The University Hospitals Plymouth Trust has been forced to move its entire elective orthopaedic service to the private provider, Care UK, in a desperate attempt to free up extra bed space in time for the now routine underfunding-induced Winter NHS crisis.
In this latest step by NHS Trust executives to attempt to dilute the damning effects of Tory underfunding on NHS waiting times, the NHS Trust is to move all of their elective orthopaedic surgeons and anaesthetists to Care UK’s private facility, an exclusive HSJ report has revealed.
The move is an attempt to eliminate year-long waits for orthopaedic patients. The number of patients waiting a year or more for elective orthopaedic surgery rose from 10 to 88 between December 2017 and May 2018.
Emergency orthopaedic work and complex work, as well as orthopaedic work involving major trauma, will still be provided by the NHS Trust.
However, as many medical professionals know, emergency and acute work loses NHS Trusts money. Elective work usually subsidises emergency work. Now, with elective work moving to a private provider, that internal subsidy is gone. Fragmenting orthopaedic work at this NHS Trust in this way will destabilise the Trust’s ability to properly serve its residents.
The Plymouth Trust will, in essence, be using Care UK as a management sub-contractor – something for which they will be compensated. Whether Care UK will receive the funds properly due to the NHS for elective surgeries, or whether the Trust will pay a fee to Care UK for use of their facility, the arrangement represents a further leak of public capital into private hands.
The folly of such short-termist coping mechanisms has been seen before. From 2007 until 2011, the orthopaedic centre at Brighton and Sussex University Hospitals NHS Trust was run privately. By Care UK, no less.
In 2008 the privately run centre was criticised by reporters from the Healthcare Commission with respect to concerns about operating theatre procedures and decontamination methods.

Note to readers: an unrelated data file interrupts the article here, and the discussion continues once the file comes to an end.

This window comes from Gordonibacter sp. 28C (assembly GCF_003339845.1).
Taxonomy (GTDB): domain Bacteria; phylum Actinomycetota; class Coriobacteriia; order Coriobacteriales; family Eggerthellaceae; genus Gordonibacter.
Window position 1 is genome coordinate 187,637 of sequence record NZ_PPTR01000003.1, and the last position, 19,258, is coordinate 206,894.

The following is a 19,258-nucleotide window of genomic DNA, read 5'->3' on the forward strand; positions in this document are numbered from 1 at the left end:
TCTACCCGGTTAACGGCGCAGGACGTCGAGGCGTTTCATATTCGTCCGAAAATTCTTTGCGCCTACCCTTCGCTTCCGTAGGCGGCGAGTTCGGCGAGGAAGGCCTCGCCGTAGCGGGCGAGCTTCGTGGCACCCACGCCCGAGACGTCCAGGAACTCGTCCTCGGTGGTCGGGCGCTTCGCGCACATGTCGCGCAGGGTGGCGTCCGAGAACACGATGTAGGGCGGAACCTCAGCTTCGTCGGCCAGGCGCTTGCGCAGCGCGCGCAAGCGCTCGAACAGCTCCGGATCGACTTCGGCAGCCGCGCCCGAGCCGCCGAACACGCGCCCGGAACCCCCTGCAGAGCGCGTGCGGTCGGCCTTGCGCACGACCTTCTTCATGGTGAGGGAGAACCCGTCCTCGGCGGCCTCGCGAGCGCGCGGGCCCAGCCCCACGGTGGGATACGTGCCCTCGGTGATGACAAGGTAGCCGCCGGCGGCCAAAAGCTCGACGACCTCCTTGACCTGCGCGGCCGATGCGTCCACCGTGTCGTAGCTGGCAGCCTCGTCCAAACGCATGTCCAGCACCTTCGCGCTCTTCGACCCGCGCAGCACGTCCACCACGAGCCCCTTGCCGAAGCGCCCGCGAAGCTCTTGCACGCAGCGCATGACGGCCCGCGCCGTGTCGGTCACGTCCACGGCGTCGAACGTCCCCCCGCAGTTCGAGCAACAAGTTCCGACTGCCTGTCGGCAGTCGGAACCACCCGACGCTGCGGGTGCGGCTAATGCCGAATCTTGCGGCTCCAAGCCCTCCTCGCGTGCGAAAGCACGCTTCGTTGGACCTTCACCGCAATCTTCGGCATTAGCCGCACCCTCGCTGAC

Eventually, the centre was taken back into public hands under the wing of the Princess Royal Hospital in order to prevent annual losses of £2.5m, which were being incurred while the centre was privately run.
The situation in Sussex was markedly similar to the forthcoming arrangement in Plymouth. NHS surgeons carried out elective orthopaedic surgery under the purview of Care UK in an effort to keep wait times down. However, the fragmented care and tariff arrangements disadvantaged the NHS.
The Chief Executive of the Brighton and Sussex University Hospitals NHS Trust said:
“We were losing two-and-a-half million pounds per year because we were doing all the complicated work and not enough routine work. […] The NHS pays a tariff or fee for carrying out operations on NHS patients and that is where our trust has lost out. Complex operations are more time-consuming and costly to undertake, whereas straight-forward operations generate more money. […] The centre opened at a time when the Trust was struggling to meet waiting targets and the sacrifice was a fragmented pathway of care because whilst some orthopaedic patients continued to be diagnosed and treated in hospital, it meant others were passed between the hospital and the treatment centre for different elements of their diagnosis, treatment, care and follow-up.”
In Plymouth, the Trust hopes that the geographical space within the hospital, freed up by transfer of procedures to Care UK, can be used for the provision of neurosurgery.
Nonetheless, splitting a service in this way – where end-to-end diagnosis to treatment to outpatient care should be seamless – will demonstrably hurt patients; and will hurt the NHS financially.
Fragmenting care might help target sheets become more readable, but it is not a long-term solution. It is a short-term response to a crisis. What NHS Trusts need is the proper funding to be able to free up space within their own hospitals and provide all of the care they are statutorily mandated to.
Allowing medical care to leech from public to private in this manner is to the detriment of us all. The surgeries carried out at Care UK will still ostensibly be carried out by the NHS. That means that any issues will be blameable on the NHS, not on the private sub-contractor.
The NHS requires a government that will invest in it properly and allow it to build and acquire the facilities it requires in order to adapt to a changing population with more reliance on its services. Instead, it is being reduced to paying for the largesse of private profiteers once more.